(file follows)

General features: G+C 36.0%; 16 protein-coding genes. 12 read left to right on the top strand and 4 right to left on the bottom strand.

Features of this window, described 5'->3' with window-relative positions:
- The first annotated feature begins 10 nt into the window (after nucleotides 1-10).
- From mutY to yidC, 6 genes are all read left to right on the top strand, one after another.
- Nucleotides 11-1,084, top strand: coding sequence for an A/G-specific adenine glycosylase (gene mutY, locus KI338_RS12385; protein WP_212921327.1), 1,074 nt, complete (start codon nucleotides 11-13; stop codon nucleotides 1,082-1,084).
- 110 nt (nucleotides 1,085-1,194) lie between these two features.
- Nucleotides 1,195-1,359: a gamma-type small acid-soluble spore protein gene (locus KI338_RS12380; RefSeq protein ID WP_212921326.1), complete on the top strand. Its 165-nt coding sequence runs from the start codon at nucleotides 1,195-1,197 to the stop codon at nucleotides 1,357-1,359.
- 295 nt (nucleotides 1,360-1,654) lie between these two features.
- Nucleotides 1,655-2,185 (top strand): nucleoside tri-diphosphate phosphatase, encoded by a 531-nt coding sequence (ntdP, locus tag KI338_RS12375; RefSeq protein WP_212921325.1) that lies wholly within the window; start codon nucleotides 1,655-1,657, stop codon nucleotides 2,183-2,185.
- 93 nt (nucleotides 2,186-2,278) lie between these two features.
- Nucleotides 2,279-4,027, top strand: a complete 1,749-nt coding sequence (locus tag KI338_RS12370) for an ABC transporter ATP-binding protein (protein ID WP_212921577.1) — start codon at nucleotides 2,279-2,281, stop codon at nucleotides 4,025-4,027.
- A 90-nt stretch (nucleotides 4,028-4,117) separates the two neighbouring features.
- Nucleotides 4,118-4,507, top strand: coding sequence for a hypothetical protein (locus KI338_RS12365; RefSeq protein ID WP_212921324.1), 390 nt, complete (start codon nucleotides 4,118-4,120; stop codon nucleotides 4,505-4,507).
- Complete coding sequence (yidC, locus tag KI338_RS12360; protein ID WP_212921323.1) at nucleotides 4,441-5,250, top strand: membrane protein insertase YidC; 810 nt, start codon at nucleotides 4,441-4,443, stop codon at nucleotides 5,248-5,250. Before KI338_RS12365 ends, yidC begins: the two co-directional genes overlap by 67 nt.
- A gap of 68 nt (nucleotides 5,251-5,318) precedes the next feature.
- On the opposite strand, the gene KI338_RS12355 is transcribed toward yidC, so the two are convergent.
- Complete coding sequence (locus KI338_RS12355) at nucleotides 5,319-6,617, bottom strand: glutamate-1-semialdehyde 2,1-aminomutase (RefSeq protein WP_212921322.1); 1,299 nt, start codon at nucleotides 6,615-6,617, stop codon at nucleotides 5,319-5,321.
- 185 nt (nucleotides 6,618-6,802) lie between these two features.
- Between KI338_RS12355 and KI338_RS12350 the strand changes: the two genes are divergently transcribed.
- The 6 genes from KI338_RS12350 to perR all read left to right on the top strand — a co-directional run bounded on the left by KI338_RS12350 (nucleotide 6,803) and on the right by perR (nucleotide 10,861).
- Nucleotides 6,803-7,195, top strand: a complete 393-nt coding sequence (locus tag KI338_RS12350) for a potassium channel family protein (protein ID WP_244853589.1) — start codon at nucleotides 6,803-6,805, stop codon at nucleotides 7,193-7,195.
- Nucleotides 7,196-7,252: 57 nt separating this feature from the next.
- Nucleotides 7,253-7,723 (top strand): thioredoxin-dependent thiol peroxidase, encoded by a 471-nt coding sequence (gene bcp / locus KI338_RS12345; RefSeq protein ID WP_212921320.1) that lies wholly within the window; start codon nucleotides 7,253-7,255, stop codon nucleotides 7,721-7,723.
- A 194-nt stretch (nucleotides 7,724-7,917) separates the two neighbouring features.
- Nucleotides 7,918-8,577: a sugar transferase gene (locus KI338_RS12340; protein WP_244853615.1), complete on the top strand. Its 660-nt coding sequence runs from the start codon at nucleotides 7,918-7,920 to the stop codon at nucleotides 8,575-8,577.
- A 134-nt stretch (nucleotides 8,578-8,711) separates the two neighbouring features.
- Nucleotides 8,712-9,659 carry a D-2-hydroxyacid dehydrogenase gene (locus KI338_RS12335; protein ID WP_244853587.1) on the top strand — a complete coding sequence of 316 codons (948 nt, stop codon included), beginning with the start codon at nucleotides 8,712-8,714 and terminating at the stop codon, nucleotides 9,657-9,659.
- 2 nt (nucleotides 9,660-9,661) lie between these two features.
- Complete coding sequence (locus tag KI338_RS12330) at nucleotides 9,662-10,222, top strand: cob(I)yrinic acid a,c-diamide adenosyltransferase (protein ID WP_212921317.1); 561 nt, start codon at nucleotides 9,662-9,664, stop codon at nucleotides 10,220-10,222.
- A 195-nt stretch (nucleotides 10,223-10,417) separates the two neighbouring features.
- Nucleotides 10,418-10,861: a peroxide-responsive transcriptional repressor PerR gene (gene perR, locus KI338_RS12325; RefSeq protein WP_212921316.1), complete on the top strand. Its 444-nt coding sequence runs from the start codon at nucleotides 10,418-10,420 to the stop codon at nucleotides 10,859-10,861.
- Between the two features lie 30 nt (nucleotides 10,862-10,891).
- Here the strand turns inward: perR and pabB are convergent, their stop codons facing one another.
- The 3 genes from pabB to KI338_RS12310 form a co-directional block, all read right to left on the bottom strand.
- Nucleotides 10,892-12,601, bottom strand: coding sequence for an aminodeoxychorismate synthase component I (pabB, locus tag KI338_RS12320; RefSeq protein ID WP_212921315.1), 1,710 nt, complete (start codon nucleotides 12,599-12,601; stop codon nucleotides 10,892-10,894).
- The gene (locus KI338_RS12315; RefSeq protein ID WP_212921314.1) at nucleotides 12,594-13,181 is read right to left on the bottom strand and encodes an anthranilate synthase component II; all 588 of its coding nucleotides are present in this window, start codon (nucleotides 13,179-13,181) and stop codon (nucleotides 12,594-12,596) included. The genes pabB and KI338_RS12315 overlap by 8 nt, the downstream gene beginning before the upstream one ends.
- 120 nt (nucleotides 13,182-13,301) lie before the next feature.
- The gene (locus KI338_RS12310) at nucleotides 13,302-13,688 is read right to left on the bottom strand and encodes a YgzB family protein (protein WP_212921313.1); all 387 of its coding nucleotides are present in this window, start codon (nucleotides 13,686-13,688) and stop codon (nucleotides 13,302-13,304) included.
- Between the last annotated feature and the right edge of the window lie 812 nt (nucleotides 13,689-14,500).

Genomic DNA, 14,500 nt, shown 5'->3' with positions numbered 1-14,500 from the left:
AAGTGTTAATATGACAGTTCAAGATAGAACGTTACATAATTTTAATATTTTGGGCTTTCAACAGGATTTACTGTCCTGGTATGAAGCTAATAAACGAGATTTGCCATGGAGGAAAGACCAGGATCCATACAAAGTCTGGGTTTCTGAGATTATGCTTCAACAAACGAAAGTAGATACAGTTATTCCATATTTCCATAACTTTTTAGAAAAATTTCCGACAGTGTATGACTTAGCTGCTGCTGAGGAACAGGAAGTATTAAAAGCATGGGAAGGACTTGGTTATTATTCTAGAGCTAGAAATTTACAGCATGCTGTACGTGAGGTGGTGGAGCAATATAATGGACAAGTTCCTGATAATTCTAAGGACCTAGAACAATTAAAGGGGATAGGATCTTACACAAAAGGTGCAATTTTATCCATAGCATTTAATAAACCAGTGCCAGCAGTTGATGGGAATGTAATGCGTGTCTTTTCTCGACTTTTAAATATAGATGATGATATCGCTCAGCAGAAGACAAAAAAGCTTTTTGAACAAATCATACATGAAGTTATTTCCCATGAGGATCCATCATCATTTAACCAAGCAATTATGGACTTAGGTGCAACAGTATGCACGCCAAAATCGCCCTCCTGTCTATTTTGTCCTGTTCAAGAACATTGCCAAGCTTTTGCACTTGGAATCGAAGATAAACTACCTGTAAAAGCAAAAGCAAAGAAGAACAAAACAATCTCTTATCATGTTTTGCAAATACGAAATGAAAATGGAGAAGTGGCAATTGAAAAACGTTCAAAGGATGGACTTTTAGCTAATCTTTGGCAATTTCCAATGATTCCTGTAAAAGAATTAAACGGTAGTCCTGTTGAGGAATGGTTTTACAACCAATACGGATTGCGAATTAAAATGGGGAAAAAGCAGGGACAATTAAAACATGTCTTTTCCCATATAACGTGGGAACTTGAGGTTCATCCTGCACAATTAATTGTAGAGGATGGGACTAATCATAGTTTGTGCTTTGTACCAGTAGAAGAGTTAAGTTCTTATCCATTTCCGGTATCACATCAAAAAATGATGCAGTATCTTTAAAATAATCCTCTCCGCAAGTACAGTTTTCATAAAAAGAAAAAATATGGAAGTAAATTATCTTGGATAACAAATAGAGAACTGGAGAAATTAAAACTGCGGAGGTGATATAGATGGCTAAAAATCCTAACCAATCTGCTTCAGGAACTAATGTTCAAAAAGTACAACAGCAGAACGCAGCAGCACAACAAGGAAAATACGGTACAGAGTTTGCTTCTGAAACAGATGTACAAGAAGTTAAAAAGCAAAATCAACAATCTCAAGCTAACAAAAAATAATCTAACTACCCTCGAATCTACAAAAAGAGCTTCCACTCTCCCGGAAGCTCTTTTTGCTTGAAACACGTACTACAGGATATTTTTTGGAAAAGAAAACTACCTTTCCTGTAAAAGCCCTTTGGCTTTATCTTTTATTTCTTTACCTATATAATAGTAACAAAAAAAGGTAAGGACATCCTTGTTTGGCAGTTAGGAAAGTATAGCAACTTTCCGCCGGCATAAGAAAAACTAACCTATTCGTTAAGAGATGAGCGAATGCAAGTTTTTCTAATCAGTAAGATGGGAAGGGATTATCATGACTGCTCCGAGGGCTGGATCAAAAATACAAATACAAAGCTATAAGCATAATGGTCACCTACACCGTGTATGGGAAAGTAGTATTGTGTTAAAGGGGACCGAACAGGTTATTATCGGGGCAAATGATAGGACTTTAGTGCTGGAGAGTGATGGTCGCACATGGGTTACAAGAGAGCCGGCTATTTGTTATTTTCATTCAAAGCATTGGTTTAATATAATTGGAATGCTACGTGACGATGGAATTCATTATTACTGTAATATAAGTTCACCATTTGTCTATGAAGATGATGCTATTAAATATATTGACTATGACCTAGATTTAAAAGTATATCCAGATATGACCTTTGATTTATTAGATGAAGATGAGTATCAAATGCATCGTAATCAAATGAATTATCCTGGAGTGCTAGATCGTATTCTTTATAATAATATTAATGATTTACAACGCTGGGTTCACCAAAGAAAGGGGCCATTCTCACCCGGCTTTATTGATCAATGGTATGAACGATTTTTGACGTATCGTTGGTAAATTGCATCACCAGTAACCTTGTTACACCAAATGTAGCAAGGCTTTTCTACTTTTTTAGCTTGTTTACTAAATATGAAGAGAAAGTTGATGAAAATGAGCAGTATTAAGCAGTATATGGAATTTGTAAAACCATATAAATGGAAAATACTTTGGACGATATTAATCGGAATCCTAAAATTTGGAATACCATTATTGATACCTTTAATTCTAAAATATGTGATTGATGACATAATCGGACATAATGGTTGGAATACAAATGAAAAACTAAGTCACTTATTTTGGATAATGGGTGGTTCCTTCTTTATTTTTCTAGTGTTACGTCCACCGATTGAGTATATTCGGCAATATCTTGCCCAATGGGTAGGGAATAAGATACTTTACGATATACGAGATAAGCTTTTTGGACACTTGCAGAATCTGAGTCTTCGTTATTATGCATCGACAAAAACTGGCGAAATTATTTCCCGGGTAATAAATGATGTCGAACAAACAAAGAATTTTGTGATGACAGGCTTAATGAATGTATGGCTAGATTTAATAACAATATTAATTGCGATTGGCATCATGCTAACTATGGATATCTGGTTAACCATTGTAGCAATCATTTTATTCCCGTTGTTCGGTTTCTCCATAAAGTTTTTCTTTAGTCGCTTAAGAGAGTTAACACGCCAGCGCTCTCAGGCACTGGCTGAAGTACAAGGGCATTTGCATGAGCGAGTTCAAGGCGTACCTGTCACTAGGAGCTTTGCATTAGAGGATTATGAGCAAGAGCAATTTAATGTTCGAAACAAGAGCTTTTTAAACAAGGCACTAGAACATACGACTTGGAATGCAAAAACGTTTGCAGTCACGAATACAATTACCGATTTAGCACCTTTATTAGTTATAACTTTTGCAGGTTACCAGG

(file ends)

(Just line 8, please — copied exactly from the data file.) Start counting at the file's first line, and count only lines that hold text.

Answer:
- 295 nt (nucleotides 1,360-1,654) lie between these two features.